22. 22. Choosing a Topic for your Essay! My Community, Club, or Group My Community, Club, or Group
  23. 23. Begin by making a chart like the one below. Identify a problem for each of the groups or organizations listed below: Groups and organizations 1.The Hunger Games 2.De Anza College 3.Your Neighborhood 4.Your Club 5.Community Problems 1. Problem 2. Problem 3. Problem 4. Problem 5. Problem
  24. 24. Here is an example of a finished chart. Yours should look like this: Groups and organizations 1.The Hunger Games 2.De Anza College 3.Willow Glen 4.Karate Club 5.Community Recreation Centers Problems 1. Not enough food 2. Not enough parking 3. Employee parking on our street 4. Lack of commitment 5. Not enough safe places for kids to play
  25. 25. Now, fill in your chart with possible solutions for each problem. Groups and organizations 1. The Hunger Games 2. De Anza College 3. Your Neighborhood 4. Karate Club 5. Community Recreation Center Problems 1. Not Enough Food 2. Lack of Parking 3. Commercial parking problem 4. No commitment 5. Not enough safe places for kids to play Solutions 1. ? 2. Reorganize lots 3. ? 4. ? 5. Start a volunteer parents group to offer after school activities at local schools.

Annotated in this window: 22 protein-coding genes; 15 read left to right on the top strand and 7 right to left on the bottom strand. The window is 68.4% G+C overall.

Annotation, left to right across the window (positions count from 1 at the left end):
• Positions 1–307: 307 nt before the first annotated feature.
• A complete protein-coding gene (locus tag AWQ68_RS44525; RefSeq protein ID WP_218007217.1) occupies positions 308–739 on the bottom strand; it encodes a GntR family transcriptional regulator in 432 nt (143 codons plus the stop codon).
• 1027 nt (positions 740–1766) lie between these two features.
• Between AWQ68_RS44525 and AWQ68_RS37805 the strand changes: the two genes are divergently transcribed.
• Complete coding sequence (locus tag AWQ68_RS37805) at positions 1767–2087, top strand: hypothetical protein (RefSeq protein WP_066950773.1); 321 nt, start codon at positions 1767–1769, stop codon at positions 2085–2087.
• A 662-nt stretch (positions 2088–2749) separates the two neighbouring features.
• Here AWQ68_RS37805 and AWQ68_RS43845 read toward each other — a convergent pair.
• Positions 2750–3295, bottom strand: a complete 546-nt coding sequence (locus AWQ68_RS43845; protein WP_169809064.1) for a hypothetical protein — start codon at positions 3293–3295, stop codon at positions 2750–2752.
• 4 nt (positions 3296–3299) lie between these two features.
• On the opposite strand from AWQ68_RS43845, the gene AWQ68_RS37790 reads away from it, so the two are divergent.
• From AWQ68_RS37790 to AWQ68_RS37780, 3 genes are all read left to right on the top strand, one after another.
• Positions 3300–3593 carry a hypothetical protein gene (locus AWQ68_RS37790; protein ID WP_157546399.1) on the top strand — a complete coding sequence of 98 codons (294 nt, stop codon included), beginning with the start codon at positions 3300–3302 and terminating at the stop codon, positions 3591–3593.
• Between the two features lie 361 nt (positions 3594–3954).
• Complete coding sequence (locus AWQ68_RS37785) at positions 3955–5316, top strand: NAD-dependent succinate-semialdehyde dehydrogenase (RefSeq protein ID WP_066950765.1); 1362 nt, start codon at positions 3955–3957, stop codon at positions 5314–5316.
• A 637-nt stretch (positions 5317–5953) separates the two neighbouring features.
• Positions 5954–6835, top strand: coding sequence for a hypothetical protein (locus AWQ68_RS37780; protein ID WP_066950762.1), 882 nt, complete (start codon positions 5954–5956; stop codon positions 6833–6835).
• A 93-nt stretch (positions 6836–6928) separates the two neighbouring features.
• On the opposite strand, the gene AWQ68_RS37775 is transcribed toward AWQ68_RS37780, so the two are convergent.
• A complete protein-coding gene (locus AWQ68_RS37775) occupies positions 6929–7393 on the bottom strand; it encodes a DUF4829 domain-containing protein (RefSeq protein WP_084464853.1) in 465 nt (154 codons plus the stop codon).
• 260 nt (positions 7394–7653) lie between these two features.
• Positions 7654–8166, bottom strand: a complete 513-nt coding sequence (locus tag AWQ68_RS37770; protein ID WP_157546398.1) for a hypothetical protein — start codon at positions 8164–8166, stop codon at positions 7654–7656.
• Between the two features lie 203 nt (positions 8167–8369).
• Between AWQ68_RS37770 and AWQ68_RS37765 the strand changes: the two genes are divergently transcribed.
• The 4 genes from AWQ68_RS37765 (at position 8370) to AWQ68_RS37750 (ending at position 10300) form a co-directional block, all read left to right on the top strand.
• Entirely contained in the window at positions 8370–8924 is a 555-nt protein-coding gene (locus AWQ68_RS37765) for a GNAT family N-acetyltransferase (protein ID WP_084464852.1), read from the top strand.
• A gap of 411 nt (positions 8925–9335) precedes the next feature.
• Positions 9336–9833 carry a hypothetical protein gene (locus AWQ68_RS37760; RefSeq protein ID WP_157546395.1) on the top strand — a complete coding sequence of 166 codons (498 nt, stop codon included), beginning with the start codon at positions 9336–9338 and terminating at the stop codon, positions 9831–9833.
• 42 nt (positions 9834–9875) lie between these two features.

26. 26. Problem  Not enough parking at De Anza College  Not enough safe place for kids to play Solution  Redesign the current lots to increase capacity.  Start a volunteer parents group to offer after school activities at local schools.
  27. 27. How do I find out how much will this cost? Who will know how much time will it take to do this? Who has tried this solution in the past? Ask yourself: What do I still need to know and how can I find the information? Are there statistics that support this as a good idea? Should I ask the librarian for help? How can I prove that my solution will eliminate one or more causes?
  28. 28. Plan Follow-Up Research.  Add notes about the kinds of information you think would help make an argument convincing for your readers and where you think you can find this information. Consider both of your topics carefully before narrowing your choice. You may want to do a bit of research on each one to see which is the more promising.
  29. 29. Homework  Read: Finish The Hunger Games  Post #20: Answer the questions about the Kornbluh essay: slides 17-21  Finish your Chart  Post #21 Use your Chart to begin to brainstorm ideas for your essay. Choose at least two problems to explore further. Write one paragraph explaining each problem in detail. Write another explaining a tentative solution for each problem.  Bring: Your chart and paragraphs with you to our next face to face class.  Due: Essay #3: Wednesday Week 9 at Noon